Fifty bags of potatoes was a hell of a lot of potatoes. Rayne didn't know what his father was thinking. It was a bargain, of course – less than three laenes a bag – and if he could sell them for eight or nine – the going rate for potatoes in their corner of the world – they'd turn a fine profit, but that was only if he could sell them. Not that doubted his father, but … fifty bags was a hell of a lot of potatoes.
Rayne discovered that first hand as he unloaded them from the farmer's wagon. He had to get them out of the wagon and stacked beside the building before the farmer finished his drink in the inn next door. His father always bought a drink for the men he did business with – kept them coming back, he said. Rayne sure envied them at that moment. He had half the bags – at least twenty pounds each, they were – off the wagon before he paused to catch his breath and wipe the sweat from his face. He counted himself lucky that it was late fall, with a brisk wind blowing up the main street from off the sea, instead of high summer. 'Course, if it was summer, he wouldn't have had to move the damn potatoes at all – unless they were last fall's potatoes, and then three laenes a bag was too much.
He gave his head a little shake – like he always did when his mind wandered – and grabbed the waterskin sitting on the front steps of the shop. He took a drink and splashed some on his face, his skin prickling as the cool water rolled down his neck and under the collar of his sweaty shirt. He tossed the skin back onto the step and brushed his hair back out of his eyes, his fingers catching in the tangled curls, before clambering up into the back of the wagon again.
He reached for another bag, but stopped as something unusual caught his eye. A man was walking up the middle of the street, from the direction of the docks. Few travelers ever came to Traxen by ship – merchants sometimes, and slave traders, but this guy wasn't either. His clothes were muddy and patched, and he carried only a single leather knapsack slung over one shoulder. His hair hung lank and dirty to his shoulders, blacker than anything Rayne had ever seen before, and his eyes were the dark blue of sapphires, shadowed by a fierce scowl. Rayne watched him approach, and felt his pants grow a little uncomfortable. This guy was hot, in an angry, mess-with-me-and-I'll-hurt-you sort of way.
Rayne licked his lips and wondered where he was going, what his name was, where he was from, what his mouth tasted like – He grabbed the nearest bag and jerked the tie loose as the stranger trudged past the wagon. He heaved it onto his shoulder and pretended to lose his balance.
"Oh, damn it," he said loudly as potatoes rained down onto the packed earth below, some bouncing halfway across the street. The guy glanced at him, but didn't stop. Rayne jumped down, scrambling around in the dirt as he stuffed potatoes back into their bag, a stream of curses pouring from his lips. He looked up hopefully, but the guy was still walking away. He hefted a potato and considered throwing it at him – just to get his attention – but being beaned with a tuber was hardly what Rayne would call romantic. He decided to try a less violent approach.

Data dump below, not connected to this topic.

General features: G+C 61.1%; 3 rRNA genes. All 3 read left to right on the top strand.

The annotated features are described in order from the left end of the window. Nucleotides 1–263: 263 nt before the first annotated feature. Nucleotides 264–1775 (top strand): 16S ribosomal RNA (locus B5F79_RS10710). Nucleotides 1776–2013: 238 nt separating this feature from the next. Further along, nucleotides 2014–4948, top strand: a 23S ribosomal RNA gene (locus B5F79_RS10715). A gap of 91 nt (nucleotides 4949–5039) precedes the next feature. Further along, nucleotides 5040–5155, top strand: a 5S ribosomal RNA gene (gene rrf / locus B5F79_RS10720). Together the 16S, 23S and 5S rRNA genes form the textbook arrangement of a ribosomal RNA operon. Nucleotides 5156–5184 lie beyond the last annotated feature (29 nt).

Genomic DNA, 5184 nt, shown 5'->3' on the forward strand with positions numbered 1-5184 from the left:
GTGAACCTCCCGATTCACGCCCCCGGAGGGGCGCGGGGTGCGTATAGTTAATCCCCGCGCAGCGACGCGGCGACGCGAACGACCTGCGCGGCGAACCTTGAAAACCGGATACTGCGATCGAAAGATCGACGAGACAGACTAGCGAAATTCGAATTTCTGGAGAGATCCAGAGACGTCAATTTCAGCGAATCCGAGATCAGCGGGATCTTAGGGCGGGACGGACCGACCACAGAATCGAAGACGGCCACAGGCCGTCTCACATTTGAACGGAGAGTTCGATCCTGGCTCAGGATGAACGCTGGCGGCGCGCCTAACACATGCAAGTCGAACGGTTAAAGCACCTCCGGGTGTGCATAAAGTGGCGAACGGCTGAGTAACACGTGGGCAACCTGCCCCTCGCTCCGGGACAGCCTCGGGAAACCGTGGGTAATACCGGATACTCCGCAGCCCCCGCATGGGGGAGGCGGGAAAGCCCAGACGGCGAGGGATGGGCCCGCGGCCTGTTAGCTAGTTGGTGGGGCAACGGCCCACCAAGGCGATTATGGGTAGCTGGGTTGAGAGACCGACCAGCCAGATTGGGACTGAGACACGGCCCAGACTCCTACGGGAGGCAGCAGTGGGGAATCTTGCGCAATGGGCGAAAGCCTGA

"Excuse me, sir," he called. "Excuse me. Sir! Hey!" The dark man stopped and turned, scowling harder. "Could you – uh, could you give me a hand? These damn things spilled all over the place and I've got to get the wagon unloaded before my father gets back or he'll … he'll beat me." His father had never laid a hand on him – and the stranger could either tell, or he didn't care. He started to turn away again and Rayne was again tempted to hit him with a potato. Instead, he called out, "I can pay you." The man hesitated and Rayne quickly searched his pockets to see how much he had. "Two laenes," he told him. "Help me clean up this mess and finish unloading the wagon and they're yours." It's hardly a fortune, but it's probably two laenes more than he's got. After a moment, he walked back to Rayne and dropped his bag next to the steps. "Thanks," Rayne said, beaming. He just started picking up potatoes, his scowl still firmly in place.
"I'm Rayne." He keeps glancing at the stranger at they work. He's very handsome, but gaunt and hungry looking. He also doesn't seem to speak. Rayne manages to fill the silence, though. "This is my father's store. He and I run the place, ever since my sister got married. She's three years older than me – eighteen now – and lives in the City. Now my brother – a journeyman blacksmith – has been gone and married for six years – lives way down south with his wife and husband and daughter. My mother's been dead for eight and a half years – pneumonia took her in early spring – so it's been just father and me for about a year." He hopped up into the back of the wagon and handed the silent stranger a bag of potatoes. He took it and waited for another. Rayne watched him, carrying one in each hand like they weighed nothing. He imagined himself in those arm, his skin caressed by those hands …